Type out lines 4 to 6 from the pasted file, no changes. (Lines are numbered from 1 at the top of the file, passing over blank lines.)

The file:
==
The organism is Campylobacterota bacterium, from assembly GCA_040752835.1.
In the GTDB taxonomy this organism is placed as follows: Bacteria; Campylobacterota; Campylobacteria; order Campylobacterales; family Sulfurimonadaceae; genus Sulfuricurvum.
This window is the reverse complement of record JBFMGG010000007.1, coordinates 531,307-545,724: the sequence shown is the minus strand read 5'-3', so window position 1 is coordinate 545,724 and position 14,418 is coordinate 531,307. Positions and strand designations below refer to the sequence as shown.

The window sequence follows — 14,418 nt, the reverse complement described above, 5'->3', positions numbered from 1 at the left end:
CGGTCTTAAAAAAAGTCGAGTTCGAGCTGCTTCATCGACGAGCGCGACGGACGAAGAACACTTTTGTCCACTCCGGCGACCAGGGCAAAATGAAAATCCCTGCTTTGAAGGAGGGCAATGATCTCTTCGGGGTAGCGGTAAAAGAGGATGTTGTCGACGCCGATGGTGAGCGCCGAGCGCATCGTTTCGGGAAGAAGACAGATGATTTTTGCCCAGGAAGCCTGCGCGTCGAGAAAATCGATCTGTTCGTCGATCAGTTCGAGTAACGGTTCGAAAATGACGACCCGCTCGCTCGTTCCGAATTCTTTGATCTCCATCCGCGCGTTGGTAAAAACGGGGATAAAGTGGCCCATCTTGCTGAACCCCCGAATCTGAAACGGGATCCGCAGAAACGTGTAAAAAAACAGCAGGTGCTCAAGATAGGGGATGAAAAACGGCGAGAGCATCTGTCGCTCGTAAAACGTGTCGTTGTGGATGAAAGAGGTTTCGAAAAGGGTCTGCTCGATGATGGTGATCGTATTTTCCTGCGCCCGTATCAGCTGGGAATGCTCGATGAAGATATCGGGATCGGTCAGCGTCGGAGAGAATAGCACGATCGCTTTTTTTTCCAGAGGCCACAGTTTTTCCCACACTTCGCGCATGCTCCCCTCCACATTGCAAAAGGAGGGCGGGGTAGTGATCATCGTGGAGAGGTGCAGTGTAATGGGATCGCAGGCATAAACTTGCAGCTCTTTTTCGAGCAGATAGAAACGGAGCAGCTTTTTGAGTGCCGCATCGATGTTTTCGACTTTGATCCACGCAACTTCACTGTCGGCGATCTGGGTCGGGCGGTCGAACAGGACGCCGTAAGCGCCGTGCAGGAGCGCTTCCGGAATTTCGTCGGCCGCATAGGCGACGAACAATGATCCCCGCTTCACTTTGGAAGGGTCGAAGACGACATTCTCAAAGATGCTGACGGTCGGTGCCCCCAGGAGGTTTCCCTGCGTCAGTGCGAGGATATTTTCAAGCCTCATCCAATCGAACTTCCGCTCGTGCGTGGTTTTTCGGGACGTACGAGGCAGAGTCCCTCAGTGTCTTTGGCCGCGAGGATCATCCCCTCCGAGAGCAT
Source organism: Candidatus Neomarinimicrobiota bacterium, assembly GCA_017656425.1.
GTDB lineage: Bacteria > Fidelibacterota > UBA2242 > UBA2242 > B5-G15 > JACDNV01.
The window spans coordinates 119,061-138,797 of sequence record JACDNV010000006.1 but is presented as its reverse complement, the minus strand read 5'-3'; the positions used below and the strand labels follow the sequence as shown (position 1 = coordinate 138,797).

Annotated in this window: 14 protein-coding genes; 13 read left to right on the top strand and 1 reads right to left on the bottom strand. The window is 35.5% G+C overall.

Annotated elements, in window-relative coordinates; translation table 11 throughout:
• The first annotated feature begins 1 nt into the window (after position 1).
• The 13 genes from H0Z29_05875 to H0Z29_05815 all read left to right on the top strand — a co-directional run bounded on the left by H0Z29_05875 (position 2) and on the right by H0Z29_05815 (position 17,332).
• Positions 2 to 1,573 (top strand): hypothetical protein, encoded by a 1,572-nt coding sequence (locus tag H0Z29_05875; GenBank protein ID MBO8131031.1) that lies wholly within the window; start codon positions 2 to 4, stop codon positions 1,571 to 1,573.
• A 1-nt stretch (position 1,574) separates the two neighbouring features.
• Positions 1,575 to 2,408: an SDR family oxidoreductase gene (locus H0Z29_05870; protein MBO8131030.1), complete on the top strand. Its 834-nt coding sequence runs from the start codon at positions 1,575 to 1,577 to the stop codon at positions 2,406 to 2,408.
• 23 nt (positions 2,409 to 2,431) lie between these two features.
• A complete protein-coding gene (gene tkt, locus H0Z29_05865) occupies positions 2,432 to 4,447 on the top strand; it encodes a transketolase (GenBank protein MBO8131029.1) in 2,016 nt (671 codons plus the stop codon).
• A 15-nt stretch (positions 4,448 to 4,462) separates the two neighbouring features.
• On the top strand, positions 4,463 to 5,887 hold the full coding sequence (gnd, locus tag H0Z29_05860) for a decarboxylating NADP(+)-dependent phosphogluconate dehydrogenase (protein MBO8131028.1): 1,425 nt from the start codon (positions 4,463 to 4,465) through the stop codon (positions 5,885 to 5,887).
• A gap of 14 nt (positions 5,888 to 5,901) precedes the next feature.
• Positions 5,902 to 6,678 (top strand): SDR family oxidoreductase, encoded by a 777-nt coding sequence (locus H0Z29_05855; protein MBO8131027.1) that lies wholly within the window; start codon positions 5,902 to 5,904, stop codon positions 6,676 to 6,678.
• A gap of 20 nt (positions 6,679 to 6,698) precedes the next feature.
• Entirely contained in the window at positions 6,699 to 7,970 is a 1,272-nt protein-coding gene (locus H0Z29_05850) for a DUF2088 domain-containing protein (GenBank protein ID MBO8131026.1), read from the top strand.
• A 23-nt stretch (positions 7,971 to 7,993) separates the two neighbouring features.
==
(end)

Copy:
The window sequence follows — 14,418 nt, the reverse complement described above, 5'->3', positions numbered from 1 at the left end:
CGGTCTTAAAAAAAGTCGAGTTCGAGCTGCTTCATCGACGAGCGCGACGGACGAAGAACACTTTTGTCCACTCCGGCGACCAGGGCAAAATGAAAATCCCTGCTTTGAAGGAGGGCAATGATCTCTTCGGGGTAGCGGTAAAAGAGGATGTTGTCGACGCCGATGGTGAGCGCCGAGCGCATCGTTTCGGGAAGAAGACAGATGATTTTTGCCCAGGAAGCCTGCGCGTCGAGAAAATCGATCTGTTCGTCGATCAGTTCGAGTAACGGTTCGAAAATGACGACCCGCTCGCTCGTTCCGAATTCTTTGATCTCCATCCGCGCGTTGGTAAAAACGGGGATAAAGTGGCCCATCTTGCTGAACCCCCGAATCTGAAACGGGATCCGCAGAAACGTGTAAAAAAACAGCAGGTGCTCAAGATAGGGGATGAAAAACGGCGAGAGCATCTGTCGCTCGTAAAACGTGTCGTTGTGGATGAAAGAGGTTTCGAAAAGGGTCTGCTCGATGATGGTGATCGTATTTTCCTGCGCCCGTATCAGCTGGGAATGCTCGATGAAGATATCGGGATCGGTCAGCGTCGGAGAGAATAGCACGATCGCTTTTTTTTCCAGAGGCCACAGTTTTTCCCACACTTCGCGCATGCTCCCCTCCACATTGCAAAAGGAGGGCGGGGTAGTGATCATCGTGGAGAGGTGCAGTGTAATGGGATCGCAGGCATAAACTTGCAGCTCTTTTTCGAGCAGATAGAAACGGAGCAGCTTTTTGAGTGCCGCATCGATGTTTTCGACTTTGATCCACGCAACTTCACTGTCGGCGATCTGGGTCGGGCGGTCGAACAGGACGCCGTAAGCGCCGTGCAGGAGCGCTTCCGGAATTTCGTCGGCCGCATAGGCGACGAACAATGATCCCCGCTTCACTTTGGAAGGGTCGAAGACGACATTCTCAAAGATGCTGACGGTCGGTGCCCCCAGGAGGTTTCCCTGCGTCAGTGCGAGGATATTTTCAAGCCTCATCCAATCGAACTTCCGCTCGTGCGTGGTTTTTCGGGACGTACGAGGCAGAGTCCCTCAGTGTCTTTGGCCGCGAGGATCATCCCCTCCGAGAGCAT
Source organism: Candidatus Neomarinimicrobiota bacterium, assembly GCA_017656425.1.